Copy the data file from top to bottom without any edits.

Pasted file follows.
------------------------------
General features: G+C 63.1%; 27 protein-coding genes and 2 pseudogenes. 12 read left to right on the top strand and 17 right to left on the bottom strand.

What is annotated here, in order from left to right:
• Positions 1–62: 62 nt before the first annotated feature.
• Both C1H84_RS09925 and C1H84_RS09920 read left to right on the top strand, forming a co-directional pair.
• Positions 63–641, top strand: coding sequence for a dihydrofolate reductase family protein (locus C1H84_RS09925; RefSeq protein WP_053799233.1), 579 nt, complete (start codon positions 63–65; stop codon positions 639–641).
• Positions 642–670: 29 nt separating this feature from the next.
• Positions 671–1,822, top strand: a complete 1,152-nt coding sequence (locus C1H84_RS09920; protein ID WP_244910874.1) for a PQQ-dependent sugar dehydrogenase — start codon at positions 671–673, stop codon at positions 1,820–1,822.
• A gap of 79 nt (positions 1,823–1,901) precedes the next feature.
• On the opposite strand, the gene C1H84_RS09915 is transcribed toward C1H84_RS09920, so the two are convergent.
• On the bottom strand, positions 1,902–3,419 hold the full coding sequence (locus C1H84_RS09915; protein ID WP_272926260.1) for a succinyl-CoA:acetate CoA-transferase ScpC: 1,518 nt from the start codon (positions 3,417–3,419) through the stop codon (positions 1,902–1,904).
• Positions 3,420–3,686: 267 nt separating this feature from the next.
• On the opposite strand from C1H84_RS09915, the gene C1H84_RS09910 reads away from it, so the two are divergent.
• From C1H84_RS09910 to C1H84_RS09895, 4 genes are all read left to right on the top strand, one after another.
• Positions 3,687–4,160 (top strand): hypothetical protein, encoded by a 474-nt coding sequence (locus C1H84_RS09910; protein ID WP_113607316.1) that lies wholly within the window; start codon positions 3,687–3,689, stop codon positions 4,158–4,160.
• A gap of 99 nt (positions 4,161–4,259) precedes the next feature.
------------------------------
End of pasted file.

General features: G+C 63.1%; 27 protein-coding genes and 2 pseudogenes. 12 read left to right on the top strand and 17 right to left on the bottom strand.

What is annotated here, in order from left to right:
• Positions 1–62: 62 nt before the first annotated feature.
• Both C1H84_RS09925 and C1H84_RS09920 read left to right on the top strand, forming a co-directional pair.
• Positions 63–641, top strand: coding sequence for a dihydrofolate reductase family protein (locus C1H84_RS09925; RefSeq protein WP_053799233.1), 579 nt, complete (start codon positions 63–65; stop codon positions 639–641).
• Positions 642–670: 29 nt separating this feature from the next.
• Positions 671–1,822, top strand: a complete 1,152-nt coding sequence (locus C1H84_RS09920; protein ID WP_244910874.1) for a PQQ-dependent sugar dehydrogenase — start codon at positions 671–673, stop codon at positions 1,820–1,822.
• A gap of 79 nt (positions 1,823–1,901) precedes the next feature.
• On the opposite strand, the gene C1H84_RS09915 is transcribed toward C1H84_RS09920, so the two are convergent.
• On the bottom strand, positions 1,902–3,419 hold the full coding sequence (locus C1H84_RS09915; protein ID WP_272926260.1) for a succinyl-CoA:acetate CoA-transferase ScpC: 1,518 nt from the start codon (positions 3,417–3,419) through the stop codon (positions 1,902–1,904).
• Positions 3,420–3,686: 267 nt separating this feature from the next.
• On the opposite strand from C1H84_RS09915, the gene C1H84_RS09910 reads away from it, so the two are divergent.
• From C1H84_RS09910 to C1H84_RS09895, 4 genes are all read left to right on the top strand, one after another.
• Positions 3,687–4,160 (top strand): hypothetical protein, encoded by a 474-nt coding sequence (locus C1H84_RS09910; protein ID WP_113607316.1) that lies wholly within the window; start codon positions 3,687–3,689, stop codon positions 4,158–4,160.
• A gap of 99 nt (positions 4,161–4,259) precedes the next feature.